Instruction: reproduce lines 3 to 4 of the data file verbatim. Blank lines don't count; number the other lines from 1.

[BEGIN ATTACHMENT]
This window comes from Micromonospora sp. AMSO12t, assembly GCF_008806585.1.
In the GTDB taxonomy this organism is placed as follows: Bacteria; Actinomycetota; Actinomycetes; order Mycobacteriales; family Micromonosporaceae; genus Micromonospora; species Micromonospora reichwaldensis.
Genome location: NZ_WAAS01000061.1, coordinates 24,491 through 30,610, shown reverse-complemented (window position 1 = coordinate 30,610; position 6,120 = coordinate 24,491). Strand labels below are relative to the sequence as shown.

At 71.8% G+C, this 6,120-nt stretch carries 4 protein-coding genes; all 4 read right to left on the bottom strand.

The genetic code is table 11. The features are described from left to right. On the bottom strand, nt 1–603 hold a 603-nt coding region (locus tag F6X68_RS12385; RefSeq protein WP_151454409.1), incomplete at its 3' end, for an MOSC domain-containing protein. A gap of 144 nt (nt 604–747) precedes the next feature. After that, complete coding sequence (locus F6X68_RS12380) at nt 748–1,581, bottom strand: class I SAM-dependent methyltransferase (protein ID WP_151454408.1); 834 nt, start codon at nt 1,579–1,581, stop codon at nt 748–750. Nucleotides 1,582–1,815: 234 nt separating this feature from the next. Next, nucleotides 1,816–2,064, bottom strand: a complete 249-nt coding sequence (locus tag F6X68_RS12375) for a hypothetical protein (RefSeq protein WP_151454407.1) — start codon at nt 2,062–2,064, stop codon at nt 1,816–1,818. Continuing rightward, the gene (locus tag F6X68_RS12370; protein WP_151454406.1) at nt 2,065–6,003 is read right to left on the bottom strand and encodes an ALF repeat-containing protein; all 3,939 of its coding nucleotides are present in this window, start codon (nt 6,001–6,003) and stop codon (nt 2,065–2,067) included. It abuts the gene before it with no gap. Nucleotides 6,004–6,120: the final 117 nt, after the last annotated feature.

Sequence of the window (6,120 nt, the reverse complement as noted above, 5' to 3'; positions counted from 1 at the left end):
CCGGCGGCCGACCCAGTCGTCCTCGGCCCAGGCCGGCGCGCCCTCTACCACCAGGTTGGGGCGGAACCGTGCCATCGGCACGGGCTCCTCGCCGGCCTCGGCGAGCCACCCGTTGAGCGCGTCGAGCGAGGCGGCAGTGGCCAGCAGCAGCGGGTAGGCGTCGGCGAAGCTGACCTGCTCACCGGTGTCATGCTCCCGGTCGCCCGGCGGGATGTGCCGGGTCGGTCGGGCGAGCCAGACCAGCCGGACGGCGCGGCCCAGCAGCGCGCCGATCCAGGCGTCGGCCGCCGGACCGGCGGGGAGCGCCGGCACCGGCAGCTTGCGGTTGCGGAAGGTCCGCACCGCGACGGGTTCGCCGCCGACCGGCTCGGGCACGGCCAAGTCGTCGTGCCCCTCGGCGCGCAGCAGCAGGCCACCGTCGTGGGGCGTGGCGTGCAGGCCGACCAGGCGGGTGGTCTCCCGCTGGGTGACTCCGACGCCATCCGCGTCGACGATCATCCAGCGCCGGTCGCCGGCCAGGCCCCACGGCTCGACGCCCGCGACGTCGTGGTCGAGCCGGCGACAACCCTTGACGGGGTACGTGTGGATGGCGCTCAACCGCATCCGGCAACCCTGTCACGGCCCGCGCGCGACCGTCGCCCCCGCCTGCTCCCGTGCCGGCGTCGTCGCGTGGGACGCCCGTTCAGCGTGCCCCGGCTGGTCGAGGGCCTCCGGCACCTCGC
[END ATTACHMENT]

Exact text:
Genome location: NZ_WAAS01000061.1, coordinates 24,491 through 30,610, shown reverse-complemented (window position 1 = coordinate 30,610; position 6,120 = coordinate 24,491). Strand labels below are relative to the sequence as shown.

At 71.8% G+C, this 6,120-nt stretch carries 4 protein-coding genes; all 4 read right to left on the bottom strand.